“I’m good Mr. Carson. How are you?” I responded in my perkiest voice. Mr. Carson was all the rage in the school system. He was the new assistant principal and everyone seemed to love him. I have only spoken with him on the phone and sent emails but never met him in person. Because he was new here, he called me a lot with questions about Move on When Ready.

“Good to hear. Listen, Melony. I have to go the board of education this afternoon and I want to stop by your office to run a few things by you. Will you be available?”

“Sure thing. I’ll be here,” I responded.

“Ok, I’ll see you in about an hour?”

“Yes sir. See you then.”

We hung up an I pulled Move on When Ready information to prepare for our meeting. “Hey Tisha, Mr. Carson is coming to meet with me. Do you have any handbooks printed?”

“I have a few. How many does he need?”

“I’m not sure. I just want to have things ready for him.”

Tisha and I printed handbooks and information sheets for him. Most of the questions people had were in the handbook and I wanted to make sure he had the information on hand. I had no problem with him calling or emailing me because he was new to the school system but just in case Tisha or I weren’t available, I wanted him to have access to what he needed to know.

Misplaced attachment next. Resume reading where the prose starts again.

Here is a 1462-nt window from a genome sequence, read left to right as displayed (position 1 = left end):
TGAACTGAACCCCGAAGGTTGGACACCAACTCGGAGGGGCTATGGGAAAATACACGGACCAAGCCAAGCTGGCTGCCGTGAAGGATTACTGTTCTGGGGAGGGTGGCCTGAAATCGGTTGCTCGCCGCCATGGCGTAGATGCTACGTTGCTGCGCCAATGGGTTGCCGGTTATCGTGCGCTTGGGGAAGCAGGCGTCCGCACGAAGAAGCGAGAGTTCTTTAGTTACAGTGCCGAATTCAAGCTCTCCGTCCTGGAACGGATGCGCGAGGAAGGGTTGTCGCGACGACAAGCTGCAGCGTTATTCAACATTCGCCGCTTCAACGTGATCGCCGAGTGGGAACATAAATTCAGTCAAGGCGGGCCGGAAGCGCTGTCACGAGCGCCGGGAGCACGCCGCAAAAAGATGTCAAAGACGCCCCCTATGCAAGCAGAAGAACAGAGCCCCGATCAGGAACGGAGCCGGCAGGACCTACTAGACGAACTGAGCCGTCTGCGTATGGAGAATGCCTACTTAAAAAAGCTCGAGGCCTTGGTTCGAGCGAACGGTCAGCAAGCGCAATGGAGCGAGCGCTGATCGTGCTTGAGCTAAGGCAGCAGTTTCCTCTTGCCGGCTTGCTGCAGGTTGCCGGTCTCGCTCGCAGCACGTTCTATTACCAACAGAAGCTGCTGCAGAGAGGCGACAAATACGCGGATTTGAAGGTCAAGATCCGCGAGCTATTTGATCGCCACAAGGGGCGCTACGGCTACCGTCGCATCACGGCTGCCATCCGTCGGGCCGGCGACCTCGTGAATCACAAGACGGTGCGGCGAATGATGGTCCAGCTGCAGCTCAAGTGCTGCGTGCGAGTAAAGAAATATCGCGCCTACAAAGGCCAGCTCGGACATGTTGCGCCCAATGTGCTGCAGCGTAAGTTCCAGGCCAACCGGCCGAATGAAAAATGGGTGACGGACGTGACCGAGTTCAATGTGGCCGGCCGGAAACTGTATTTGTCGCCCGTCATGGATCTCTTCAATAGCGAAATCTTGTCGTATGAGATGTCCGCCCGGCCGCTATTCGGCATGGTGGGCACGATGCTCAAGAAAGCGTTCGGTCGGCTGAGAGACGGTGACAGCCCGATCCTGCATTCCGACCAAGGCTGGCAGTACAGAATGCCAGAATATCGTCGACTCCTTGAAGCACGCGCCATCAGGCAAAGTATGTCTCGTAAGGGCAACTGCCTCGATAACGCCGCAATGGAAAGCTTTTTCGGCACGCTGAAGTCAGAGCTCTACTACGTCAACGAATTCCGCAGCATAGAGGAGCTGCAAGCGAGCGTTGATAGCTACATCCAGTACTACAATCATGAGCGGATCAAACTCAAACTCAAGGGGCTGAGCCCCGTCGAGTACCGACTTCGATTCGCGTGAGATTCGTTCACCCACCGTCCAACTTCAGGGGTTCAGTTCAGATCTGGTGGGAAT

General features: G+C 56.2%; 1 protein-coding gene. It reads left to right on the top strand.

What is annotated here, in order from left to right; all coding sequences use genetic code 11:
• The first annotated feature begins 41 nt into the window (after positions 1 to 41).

Thirty minutes later, Mr. Carson came strolling into the office. I think everyone in the vicinity stopped when he walked through. He hadn’t said a word but his very presence commanded attention and respect. He was at least 6 feet tall and the way his navy blue suit hung on him was a tell tale sign that he frequented a gym. Even though I was sitting down, I could tell he had deep waves in his low cut hair. He looked like rolled right out of a chocolate factory. I never imagined the man I’d been emailing and talking to for the past few weeks would be this fine.

“Melony?” He asked as he approached me. “Finally I can put a face to the emails. Nice to meet you!”